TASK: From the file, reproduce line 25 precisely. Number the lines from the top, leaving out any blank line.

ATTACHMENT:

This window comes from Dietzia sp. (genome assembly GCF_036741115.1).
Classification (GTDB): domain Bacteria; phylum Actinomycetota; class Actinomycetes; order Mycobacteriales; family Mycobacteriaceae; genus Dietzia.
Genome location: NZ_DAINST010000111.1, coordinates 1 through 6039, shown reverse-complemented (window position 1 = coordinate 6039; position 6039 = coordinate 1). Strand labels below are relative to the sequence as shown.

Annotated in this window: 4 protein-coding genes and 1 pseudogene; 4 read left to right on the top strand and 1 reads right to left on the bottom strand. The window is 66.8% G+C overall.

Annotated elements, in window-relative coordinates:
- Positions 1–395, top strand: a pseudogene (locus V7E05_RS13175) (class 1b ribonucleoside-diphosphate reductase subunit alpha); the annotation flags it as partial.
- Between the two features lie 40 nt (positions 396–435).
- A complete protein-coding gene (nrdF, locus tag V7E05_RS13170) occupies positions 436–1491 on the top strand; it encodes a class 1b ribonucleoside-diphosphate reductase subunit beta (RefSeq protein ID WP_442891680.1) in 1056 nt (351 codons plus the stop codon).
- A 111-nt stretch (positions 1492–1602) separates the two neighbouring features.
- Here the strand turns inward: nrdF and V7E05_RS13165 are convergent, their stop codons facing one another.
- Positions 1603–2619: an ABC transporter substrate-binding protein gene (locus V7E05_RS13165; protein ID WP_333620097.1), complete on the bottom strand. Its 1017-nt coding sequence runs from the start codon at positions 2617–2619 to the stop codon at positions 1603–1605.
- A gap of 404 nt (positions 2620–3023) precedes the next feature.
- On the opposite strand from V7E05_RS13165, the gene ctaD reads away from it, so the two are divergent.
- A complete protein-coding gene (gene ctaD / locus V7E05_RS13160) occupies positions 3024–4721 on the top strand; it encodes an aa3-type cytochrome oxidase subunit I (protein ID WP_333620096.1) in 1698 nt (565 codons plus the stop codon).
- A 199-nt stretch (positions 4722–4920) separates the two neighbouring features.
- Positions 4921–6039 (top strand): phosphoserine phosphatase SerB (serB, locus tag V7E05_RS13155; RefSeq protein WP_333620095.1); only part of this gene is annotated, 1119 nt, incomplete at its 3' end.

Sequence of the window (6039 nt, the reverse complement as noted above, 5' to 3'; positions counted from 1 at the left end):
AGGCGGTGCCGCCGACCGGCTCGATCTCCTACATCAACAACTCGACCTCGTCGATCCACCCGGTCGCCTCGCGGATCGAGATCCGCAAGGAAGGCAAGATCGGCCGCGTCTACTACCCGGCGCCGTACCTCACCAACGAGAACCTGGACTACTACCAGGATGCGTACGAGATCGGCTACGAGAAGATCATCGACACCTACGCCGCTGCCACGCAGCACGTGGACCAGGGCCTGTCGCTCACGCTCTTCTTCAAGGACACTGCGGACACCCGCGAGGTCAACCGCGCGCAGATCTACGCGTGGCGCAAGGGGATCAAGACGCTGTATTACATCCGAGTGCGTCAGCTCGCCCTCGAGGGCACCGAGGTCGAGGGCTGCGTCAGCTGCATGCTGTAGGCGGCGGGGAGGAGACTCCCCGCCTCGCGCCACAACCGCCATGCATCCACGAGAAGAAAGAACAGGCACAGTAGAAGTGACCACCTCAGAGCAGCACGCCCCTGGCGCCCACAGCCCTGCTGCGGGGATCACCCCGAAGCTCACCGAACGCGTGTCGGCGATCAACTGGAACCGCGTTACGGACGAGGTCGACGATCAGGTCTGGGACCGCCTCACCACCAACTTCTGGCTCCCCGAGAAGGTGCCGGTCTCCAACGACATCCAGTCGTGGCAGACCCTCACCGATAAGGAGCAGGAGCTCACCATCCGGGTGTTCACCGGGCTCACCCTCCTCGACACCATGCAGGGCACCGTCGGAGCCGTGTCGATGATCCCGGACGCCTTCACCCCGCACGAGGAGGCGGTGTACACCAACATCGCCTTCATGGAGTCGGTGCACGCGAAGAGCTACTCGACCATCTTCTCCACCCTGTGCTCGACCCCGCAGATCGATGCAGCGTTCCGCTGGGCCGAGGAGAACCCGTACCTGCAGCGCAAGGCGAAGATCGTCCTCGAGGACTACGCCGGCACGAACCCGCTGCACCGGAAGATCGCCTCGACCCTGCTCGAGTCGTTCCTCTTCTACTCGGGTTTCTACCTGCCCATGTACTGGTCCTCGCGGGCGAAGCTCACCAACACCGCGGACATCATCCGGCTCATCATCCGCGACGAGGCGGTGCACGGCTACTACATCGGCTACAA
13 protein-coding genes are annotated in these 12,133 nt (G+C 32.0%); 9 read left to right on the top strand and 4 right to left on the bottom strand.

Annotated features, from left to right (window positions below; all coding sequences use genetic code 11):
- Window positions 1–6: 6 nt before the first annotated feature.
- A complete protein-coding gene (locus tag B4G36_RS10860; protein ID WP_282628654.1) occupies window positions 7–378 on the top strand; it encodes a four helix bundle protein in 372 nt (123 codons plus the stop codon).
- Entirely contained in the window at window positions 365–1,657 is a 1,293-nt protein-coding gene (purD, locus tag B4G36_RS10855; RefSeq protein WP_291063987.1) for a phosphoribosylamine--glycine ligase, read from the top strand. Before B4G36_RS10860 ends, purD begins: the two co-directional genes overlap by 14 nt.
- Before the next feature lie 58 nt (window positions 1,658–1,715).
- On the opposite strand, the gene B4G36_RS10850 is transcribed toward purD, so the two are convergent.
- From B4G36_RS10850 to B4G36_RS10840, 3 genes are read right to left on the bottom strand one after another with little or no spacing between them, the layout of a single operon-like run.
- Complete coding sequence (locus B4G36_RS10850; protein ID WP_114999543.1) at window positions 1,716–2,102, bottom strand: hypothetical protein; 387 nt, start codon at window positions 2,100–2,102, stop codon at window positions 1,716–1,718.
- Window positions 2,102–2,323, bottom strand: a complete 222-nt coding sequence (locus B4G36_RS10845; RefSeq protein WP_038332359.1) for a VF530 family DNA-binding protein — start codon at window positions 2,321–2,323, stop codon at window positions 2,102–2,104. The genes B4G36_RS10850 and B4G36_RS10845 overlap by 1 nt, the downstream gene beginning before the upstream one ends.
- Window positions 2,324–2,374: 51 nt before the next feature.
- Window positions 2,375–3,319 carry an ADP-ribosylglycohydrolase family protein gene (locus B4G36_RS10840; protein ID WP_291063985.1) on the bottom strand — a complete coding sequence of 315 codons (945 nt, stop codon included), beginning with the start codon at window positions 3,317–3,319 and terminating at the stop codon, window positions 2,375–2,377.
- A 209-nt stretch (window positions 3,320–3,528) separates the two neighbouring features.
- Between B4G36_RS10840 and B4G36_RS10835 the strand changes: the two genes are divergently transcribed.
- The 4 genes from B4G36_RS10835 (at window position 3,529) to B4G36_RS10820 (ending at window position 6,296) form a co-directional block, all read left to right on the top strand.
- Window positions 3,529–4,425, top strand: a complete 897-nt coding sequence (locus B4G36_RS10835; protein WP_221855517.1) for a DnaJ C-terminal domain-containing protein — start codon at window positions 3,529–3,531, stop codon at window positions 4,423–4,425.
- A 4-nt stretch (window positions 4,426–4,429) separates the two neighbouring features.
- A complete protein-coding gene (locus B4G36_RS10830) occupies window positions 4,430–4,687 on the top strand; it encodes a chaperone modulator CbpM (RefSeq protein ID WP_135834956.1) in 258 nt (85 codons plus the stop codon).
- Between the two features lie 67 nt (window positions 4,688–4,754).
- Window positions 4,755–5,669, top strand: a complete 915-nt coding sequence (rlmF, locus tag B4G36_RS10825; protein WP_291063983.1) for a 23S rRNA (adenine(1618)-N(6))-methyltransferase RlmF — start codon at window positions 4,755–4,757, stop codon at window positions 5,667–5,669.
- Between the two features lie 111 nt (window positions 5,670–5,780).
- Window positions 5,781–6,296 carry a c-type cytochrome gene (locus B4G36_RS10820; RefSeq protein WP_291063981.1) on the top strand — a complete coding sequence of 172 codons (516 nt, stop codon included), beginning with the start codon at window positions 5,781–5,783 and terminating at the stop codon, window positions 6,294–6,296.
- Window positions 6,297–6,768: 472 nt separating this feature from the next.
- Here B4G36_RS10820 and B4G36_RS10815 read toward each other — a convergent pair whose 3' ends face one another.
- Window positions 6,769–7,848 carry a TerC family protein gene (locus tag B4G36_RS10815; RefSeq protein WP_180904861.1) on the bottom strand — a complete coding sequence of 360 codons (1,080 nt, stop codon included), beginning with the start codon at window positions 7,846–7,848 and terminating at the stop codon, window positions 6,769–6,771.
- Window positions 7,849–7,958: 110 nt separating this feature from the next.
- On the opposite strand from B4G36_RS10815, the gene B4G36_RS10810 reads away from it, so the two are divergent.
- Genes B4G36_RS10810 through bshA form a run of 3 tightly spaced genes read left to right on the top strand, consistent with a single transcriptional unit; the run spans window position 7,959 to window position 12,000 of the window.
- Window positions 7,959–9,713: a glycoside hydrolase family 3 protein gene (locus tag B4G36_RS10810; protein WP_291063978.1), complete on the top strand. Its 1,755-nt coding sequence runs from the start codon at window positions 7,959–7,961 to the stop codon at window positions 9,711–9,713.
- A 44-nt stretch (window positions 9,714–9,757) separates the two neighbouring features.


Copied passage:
- On the opposite strand, the gene B4G36_RS10850 is transcribed toward purD, so the two are convergent.